Juneteenth will now be observed as a state holiday in Kansas, Gov. Laura Kelly has announced. The holiday will apply to executive branch employees under the governor’s jurisdiction.
“Establishing Juneteenth as a state holiday provides Kansans an opportunity to celebrate our state’s diversity and honor the ongoing struggles for racial equality,” Gov. Kelly said in a news release.
Juneteenth commemorates June 19th 1865, the day the last enslaved Americans received word that President Abraham Lincoln had signed the Emancipation Proclamation to abolish slavery more than two years after the end of the Civil War.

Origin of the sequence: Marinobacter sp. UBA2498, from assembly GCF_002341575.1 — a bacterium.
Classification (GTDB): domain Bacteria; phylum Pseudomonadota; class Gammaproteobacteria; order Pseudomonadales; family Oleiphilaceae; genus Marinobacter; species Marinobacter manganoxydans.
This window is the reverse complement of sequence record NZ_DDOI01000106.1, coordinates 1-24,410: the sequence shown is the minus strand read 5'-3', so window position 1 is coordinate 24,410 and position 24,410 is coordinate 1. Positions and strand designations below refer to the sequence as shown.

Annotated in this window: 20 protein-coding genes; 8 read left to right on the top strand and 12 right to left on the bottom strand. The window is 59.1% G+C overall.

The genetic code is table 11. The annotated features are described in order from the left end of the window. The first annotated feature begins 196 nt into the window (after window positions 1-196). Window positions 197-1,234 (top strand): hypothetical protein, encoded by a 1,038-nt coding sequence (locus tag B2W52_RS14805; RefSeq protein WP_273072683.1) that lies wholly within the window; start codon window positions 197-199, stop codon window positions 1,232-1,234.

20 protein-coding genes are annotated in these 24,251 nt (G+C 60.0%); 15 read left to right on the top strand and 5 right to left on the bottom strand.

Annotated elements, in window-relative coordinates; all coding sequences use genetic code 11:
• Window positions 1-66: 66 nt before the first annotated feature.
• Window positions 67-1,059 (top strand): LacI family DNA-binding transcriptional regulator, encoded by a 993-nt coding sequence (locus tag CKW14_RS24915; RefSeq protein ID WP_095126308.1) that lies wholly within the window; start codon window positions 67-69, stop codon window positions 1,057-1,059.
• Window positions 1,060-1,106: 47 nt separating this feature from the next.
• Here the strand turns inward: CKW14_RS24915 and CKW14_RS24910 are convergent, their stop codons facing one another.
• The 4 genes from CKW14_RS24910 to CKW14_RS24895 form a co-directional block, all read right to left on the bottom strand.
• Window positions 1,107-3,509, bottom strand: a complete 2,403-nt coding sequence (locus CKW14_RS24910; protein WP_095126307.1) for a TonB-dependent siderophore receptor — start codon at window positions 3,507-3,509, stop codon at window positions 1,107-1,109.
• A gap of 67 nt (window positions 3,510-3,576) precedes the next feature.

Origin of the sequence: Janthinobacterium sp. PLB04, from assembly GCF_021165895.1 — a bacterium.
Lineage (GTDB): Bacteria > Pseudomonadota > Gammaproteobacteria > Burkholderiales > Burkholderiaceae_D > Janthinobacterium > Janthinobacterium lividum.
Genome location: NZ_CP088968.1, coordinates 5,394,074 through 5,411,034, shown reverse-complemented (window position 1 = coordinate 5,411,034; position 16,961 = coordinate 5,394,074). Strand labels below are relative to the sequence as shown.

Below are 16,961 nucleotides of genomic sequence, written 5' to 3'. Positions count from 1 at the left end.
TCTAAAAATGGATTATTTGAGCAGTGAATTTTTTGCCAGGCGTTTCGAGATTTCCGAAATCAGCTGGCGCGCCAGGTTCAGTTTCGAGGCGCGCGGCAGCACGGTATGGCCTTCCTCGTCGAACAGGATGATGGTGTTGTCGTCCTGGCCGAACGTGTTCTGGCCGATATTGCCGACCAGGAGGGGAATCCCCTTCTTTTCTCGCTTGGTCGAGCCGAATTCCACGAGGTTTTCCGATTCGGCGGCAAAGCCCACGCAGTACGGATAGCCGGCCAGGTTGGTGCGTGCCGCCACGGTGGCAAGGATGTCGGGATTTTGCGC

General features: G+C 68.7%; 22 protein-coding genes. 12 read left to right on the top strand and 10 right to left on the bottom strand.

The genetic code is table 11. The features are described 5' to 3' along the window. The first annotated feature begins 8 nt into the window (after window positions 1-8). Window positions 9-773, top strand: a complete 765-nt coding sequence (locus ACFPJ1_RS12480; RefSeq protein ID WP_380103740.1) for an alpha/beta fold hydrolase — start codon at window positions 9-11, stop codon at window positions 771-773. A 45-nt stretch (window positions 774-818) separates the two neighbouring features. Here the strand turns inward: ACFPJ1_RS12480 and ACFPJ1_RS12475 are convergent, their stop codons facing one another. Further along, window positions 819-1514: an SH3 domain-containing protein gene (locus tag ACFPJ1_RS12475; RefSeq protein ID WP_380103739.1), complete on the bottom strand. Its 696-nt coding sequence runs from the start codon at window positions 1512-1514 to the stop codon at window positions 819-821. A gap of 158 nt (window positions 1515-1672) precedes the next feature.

Juneteenth National Independence Day became the first new US federal holiday in 40 years, when it was signed into law by President Joe Biden on Thursday June 17th 2021.
At least 28 states and the District of Columbia legally recognize Juneteenth as a public holiday. All other states officially recognize Juneteenth and have an official observance of the day, and most states hold celebrations.